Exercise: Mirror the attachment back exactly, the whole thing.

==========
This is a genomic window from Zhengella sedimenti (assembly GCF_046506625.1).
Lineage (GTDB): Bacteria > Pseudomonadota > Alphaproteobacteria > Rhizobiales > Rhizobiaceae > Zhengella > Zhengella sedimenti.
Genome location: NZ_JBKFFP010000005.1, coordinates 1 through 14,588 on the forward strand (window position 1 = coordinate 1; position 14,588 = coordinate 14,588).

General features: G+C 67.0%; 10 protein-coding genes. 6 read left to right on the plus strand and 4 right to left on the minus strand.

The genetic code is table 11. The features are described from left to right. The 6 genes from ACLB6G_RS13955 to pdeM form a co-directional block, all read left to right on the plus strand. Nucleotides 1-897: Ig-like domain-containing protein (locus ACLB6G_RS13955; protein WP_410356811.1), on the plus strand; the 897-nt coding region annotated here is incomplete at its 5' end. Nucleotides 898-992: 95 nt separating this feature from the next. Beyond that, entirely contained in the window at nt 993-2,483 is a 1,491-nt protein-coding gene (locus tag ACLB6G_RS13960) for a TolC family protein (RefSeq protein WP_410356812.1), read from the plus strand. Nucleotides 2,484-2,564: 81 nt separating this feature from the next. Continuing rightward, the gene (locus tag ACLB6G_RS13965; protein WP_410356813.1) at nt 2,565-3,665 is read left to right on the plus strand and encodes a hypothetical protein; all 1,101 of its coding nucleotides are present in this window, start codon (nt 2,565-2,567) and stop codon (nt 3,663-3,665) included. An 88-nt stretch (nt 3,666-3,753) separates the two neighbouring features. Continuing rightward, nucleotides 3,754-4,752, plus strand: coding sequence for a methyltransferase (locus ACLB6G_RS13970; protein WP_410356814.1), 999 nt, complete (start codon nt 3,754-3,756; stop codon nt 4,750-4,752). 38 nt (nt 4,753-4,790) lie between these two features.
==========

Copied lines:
This is a genomic window from Zhengella sedimenti (assembly GCF_046506625.1).
Lineage (GTDB): Bacteria > Pseudomonadota > Alphaproteobacteria > Rhizobiales > Rhizobiaceae > Zhengella > Zhengella sedimenti.
Genome location: NZ_JBKFFP010000005.1, coordinates 1 through 14,588 on the forward strand (window position 1 = coordinate 1; position 14,588 = coordinate 14,588).

General features: G+C 67.0%; 10 protein-coding genes. 6 read left to right on the plus strand and 4 right to left on the minus strand.

The genetic code is table 11. The features are described from left to right. The 6 genes from ACLB6G_RS13955 to pdeM form a co-directional block, all read left to right on the plus strand. Nucleotides 1-897: Ig-like domain-containing protein (locus ACLB6G_RS13955; protein WP_410356811.1), on the plus strand; the 897-nt coding region annotated here is incomplete at its 5' end. Nucleotides 898-992: 95 nt separating this feature from the next. Beyond that, entirely contained in the window at nt 993-2,483 is a 1,491-nt protein-coding gene (locus tag ACLB6G_RS13960) for a TolC family protein (RefSeq protein WP_410356812.1), read from the plus strand. Nucleotides 2,484-2,564: 81 nt separating this feature from the next. Continuing rightward, the gene (locus tag ACLB6G_RS13965; protein WP_410356813.1) at nt 2,565-3,665 is read left to right on the plus strand and encodes a hypothetical protein; all 1,101 of its coding nucleotides are present in this window, start codon (nt 2,565-2,567) and stop codon (nt 3,663-3,665) included. An 88-nt stretch (nt 3,666-3,753) separates the two neighbouring features. Continuing rightward, nucleotides 3,754-4,752, plus strand: coding sequence for a methyltransferase (locus ACLB6G_RS13970; protein WP_410356814.1), 999 nt, complete (start codon nt 3,754-3,756; stop codon nt 4,750-4,752). 38 nt (nt 4,753-4,790) lie between these two features.